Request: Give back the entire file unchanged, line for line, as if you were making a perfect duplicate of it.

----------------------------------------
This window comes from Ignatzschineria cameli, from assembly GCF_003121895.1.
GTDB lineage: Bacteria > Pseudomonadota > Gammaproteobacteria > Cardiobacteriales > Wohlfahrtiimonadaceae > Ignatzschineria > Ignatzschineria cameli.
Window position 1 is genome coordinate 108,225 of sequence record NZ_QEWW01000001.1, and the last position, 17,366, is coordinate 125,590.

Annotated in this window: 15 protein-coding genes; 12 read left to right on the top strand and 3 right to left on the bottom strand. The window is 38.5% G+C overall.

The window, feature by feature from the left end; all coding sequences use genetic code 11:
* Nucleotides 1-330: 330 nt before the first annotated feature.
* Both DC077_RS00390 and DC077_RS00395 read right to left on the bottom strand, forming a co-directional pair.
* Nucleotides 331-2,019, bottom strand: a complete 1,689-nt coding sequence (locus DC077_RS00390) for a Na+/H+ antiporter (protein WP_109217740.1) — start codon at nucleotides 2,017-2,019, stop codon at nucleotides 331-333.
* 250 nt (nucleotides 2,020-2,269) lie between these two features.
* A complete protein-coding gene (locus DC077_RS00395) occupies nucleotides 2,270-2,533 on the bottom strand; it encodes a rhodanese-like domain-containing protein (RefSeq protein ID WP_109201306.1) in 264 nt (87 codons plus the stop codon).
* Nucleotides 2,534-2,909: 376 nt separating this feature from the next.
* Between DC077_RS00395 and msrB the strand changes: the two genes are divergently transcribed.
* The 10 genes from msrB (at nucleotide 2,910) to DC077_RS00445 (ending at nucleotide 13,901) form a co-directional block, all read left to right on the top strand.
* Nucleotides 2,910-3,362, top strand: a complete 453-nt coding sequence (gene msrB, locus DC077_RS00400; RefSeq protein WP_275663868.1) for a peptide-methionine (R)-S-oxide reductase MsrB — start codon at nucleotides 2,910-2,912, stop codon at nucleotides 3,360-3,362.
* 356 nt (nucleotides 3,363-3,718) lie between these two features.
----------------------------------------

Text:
This window comes from Ignatzschineria cameli, from assembly GCF_003121895.1.
GTDB lineage: Bacteria > Pseudomonadota > Gammaproteobacteria > Cardiobacteriales > Wohlfahrtiimonadaceae > Ignatzschineria > Ignatzschineria cameli.
Window position 1 is genome coordinate 108,225 of sequence record NZ_QEWW01000001.1, and the last position, 17,366, is coordinate 125,590.

Annotated in this window: 15 protein-coding genes; 12 read left to right on the top strand and 3 right to left on the bottom strand. The window is 38.5% G+C overall.

The window, feature by feature from the left end; all coding sequences use genetic code 11:
* Nucleotides 1-330: 330 nt before the first annotated feature.
* Both DC077_RS00390 and DC077_RS00395 read right to left on the bottom strand, forming a co-directional pair.
* Nucleotides 331-2,019, bottom strand: a complete 1,689-nt coding sequence (locus DC077_RS00390) for a Na+/H+ antiporter (protein WP_109217740.1) — start codon at nucleotides 2,017-2,019, stop codon at nucleotides 331-333.
* 250 nt (nucleotides 2,020-2,269) lie between these two features.
* A complete protein-coding gene (locus DC077_RS00395) occupies nucleotides 2,270-2,533 on the bottom strand; it encodes a rhodanese-like domain-containing protein (RefSeq protein ID WP_109201306.1) in 264 nt (87 codons plus the stop codon).
* Nucleotides 2,534-2,909: 376 nt separating this feature from the next.
* Between DC077_RS00395 and msrB the strand changes: the two genes are divergently transcribed.
* The 10 genes from msrB (at nucleotide 2,910) to DC077_RS00445 (ending at nucleotide 13,901) form a co-directional block, all read left to right on the top strand.
* Nucleotides 2,910-3,362, top strand: a complete 453-nt coding sequence (gene msrB, locus DC077_RS00400; RefSeq protein WP_275663868.1) for a peptide-methionine (R)-S-oxide reductase MsrB — start codon at nucleotides 2,910-2,912, stop codon at nucleotides 3,360-3,362.
* 356 nt (nucleotides 3,363-3,718) lie between these two features.